02. Approach

To develop the system in the most time, cost and effort efficient way a Lean Start-Up process was adopted. Focussing on the end user requirement and swiftly adapting the path of development to overcome issues and enhance the user experience of the final system this method delivered a concept to a minimal Viable Product in the minimum time.

Systems Architecture

The architecture originally conceived incorporated a large number of potential components, both COTS and bespoke elements, including MantisX (applique shot-taking measurement); Arrow 100 (high precision GPS); Android software & hardware; GoTenna Pro (short range tactical mesh); and Zephyr physiological monitoring system.

While conducting the three Sprints, the system architecture was further adapted and refined. It was evident from the user group that ‘less is more’ when instrumenting the soldier and developing an easy-to-use system. This adaptation introduced some new elements, an increased emphasis on supporting both the individual firer (Shooter app) and the Range Conducting Officer (RCO) in their responsibilities (the Range Management Tool App), as well as leading to deeper exploration of more communication bearer options than originally envisaged.

Prototyping the SiET Concept

The main focus of Sprint 1 ‘Integrate’ was to refine the system architecture with the priority of integrating the commercial off the shelf equipment to gather dismounted combat user performance data.

The initial focus of Sprint 2 ‘Prototyping in the Field’ was to integrate the in-service target systems used to capture the hit and near miss data.  Field testing was achieved with section level events, including LFTT AAR delivered to troops, and the capture of significant user feedback received from troops under training on all aspects of the system.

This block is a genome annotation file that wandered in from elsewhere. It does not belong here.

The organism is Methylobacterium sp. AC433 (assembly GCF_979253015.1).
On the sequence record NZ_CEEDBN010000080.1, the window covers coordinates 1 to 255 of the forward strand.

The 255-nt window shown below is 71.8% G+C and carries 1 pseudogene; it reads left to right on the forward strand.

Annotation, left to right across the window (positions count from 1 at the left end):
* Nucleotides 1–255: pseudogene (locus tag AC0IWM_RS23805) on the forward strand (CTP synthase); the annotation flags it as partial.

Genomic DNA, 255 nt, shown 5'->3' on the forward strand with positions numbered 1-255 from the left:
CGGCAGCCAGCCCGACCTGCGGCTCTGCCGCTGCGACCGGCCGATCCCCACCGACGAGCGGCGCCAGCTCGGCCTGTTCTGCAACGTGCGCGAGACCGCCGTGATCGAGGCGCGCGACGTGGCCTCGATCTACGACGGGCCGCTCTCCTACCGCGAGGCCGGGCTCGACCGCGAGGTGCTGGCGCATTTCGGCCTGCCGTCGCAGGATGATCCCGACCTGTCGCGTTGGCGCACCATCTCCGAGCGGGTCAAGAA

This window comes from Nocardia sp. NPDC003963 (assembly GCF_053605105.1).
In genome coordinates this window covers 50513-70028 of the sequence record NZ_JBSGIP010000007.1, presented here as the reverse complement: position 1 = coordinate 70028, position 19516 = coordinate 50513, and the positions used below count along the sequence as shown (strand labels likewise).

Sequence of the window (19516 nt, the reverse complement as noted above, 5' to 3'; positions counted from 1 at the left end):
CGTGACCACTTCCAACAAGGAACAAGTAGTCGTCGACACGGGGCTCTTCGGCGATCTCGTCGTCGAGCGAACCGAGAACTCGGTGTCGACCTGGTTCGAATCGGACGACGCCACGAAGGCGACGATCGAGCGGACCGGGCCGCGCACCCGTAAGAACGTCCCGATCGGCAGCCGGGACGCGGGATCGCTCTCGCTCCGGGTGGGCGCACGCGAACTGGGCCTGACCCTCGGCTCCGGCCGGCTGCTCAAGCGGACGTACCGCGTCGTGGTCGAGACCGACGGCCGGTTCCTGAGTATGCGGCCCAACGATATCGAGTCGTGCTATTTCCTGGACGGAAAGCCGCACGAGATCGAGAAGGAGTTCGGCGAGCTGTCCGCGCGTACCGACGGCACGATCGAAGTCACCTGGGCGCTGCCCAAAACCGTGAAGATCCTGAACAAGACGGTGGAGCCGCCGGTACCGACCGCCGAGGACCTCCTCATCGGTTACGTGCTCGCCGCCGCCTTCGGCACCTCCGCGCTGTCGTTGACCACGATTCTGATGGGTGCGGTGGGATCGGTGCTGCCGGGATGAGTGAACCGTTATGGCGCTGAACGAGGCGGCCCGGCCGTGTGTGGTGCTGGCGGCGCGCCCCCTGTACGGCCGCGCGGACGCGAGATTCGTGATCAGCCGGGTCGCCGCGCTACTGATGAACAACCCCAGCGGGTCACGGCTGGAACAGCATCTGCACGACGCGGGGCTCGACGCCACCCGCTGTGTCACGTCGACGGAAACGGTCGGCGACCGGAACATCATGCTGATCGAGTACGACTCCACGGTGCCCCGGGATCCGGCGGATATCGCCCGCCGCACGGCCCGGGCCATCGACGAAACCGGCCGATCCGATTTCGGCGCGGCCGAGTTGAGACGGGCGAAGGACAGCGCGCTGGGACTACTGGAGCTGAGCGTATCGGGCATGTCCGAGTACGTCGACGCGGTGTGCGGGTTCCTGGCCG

During Sprint 3 ‘Roll Out’ we followed a troop of recruits through their Royal Marine Commando training, attending all aspects of their LFMT and LFTT.   Throughout this phase we continued to make enhancements to the prototype system.  The outputs from Sprint 3 included capture and visualisation of data during LFMT progression, the Annual Combat Marksmanship Test (ACMT), Advanced Close Quarter Battle (ACQB), 400-600m TLFTT serials conducted at 4-600m ranges.  The culminating LFTT events captured and visualised data in the conduct of individual fire and movement, pairs fire and movement, Fire Team fire and movement, Fire Team Attack, and Section Attacks.

03. Relevance

We believe that the ability to capture all of the shots fired through a user’s career, in all forms of firing, with embedded rich data, will not only provide acceleration to their training pathway, but will allow users to keep skill levels higher more independently.

The power of aggregation will provide transparency to those who need to measure and assess performance at any level. From knowing how well a small team has performed to understanding cross-organisational performance levels will allow rapid exploitation of any developing marksmanship approaches.